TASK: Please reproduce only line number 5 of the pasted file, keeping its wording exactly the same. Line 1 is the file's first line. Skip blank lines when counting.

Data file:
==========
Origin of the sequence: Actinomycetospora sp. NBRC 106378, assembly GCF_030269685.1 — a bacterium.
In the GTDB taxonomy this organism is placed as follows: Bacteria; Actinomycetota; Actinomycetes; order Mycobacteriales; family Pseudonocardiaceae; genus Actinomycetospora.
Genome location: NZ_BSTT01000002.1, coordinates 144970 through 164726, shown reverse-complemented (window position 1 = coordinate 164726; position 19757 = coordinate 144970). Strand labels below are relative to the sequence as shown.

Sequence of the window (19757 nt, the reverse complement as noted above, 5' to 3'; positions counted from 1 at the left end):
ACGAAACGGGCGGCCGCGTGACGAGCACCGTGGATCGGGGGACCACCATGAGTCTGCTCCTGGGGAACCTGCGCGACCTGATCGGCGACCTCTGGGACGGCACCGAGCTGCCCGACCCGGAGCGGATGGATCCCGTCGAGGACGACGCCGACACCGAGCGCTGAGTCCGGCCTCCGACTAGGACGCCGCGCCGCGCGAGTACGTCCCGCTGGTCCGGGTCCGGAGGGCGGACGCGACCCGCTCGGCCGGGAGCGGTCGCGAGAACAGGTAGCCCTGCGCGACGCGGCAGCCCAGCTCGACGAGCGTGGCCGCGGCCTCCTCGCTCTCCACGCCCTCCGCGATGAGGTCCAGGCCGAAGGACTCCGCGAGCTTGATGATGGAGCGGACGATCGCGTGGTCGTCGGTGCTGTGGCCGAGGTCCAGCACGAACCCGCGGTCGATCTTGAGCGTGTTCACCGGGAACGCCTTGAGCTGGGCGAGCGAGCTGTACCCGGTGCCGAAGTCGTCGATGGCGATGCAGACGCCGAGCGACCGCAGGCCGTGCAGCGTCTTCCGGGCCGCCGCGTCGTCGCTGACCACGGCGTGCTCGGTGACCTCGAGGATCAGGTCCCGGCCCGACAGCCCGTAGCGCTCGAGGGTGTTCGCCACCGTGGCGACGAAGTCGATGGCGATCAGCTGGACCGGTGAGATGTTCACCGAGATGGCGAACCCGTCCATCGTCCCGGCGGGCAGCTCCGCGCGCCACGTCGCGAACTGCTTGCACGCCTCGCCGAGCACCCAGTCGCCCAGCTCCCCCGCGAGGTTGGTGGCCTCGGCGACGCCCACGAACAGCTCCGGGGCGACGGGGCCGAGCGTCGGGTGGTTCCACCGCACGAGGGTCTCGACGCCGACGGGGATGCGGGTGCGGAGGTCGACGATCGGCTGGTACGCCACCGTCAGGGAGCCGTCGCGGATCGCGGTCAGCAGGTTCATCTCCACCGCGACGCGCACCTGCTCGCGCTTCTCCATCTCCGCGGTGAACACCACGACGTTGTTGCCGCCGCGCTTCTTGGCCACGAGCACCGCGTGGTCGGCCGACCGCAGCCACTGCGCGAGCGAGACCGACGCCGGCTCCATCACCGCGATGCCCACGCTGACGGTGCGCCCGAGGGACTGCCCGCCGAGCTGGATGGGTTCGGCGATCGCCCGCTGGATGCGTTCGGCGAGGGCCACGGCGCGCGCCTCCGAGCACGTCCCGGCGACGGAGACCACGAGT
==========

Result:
ACGAAACGGGCGGCCGCGTGACGAGCACCGTGGATCGGGGGACCACCATGAGTCTGCTCCTGGGGAACCTGCGCGACCTGATCGGCGACCTCTGGGACGGCACCGAGCTGCCCGACCCGGAGCGGATGGATCCCGTCGAGGACGACGCCGACACCGAGCGCTGAGTCCGGCCTCCGACTAGGACGCCGCGCCGCGCGAGTACGTCCCGCTGGTCCGGGTCCGGAGGGCGGACGCGACCCGCTCGGCCGGGAGCGGTCGCGAGAACAGGTAGCCCTGCGCGACGCGGCAGCCCAGCTCGACGAGCGTGGCCGCGGCCTCCTCGCTCTCCACGCCCTCCGCGATGAGGTCCAGGCCGAAGGACTCCGCGAGCTTGATGATGGAGCGGACGATCGCGTGGTCGTCGGTGCTGTGGCCGAGGTCCAGCACGAACCCGCGGTCGATCTTGAGCGTGTTCACCGGGAACGCCTTGAGCTGGGCGAGCGAGCTGTACCCGGTGCCGAAGTCGTCGATGGCGATGCAGACGCCGAGCGACCGCAGGCCGTGCAGCGTCTTCCGGGCCGCCGCGTCGTCGCTGACCACGGCGTGCTCGGTGACCTCGAGGATCAGGTCCCGGCCCGACAGCCCGTAGCGCTCGAGGGTGTTCGCCACCGTGGCGACGAAGTCGATGGCGATCAGCTGGACCGGTGAGATGTTCACCGAGATGGCGAACCCGTCCATCGTCCCGGCGGGCAGCTCCGCGCGCCACGTCGCGAACTGCTTGCACGCCTCGCCGAGCACCCAGTCGCCCAGCTCCCCCGCGAGGTTGGTGGCCTCGGCGACGCCCACGAACAGCTCCGGGGCGACGGGGCCGAGCGTCGGGTGGTTCCACCGCACGAGGGTCTCGACGCCGACGGGGATGCGGGTGCGGAGGTCGACGATCGGCTGGTACGCCACCGTCAGGGAGCCGTCGCGGATCGCGGTCAGCAGGTTCATCTCCACCGCGACGCGCACCTGCTCGCGCTTCTCCATCTCCGCGGTGAACACCACGACGTTGTTGCCGCCGCGCTTCTTGGCCACGAGCACCGCGTGGTCGGCCGACCGCAGCCACTGCGCGAGCGAGACCGACGCCGGCTCCATCACCGCGATGCCCACGCTGACGGTGCGCCCGAGGGACTGCCCGCCGAGCTGGATGGGTTCGGCGATCGCCCGCTGGATGCGTTCGGCGAGGGCCACGGCGCGCGCCTCCGAGCACGTCCCGGCGACGGAGACCACGAGT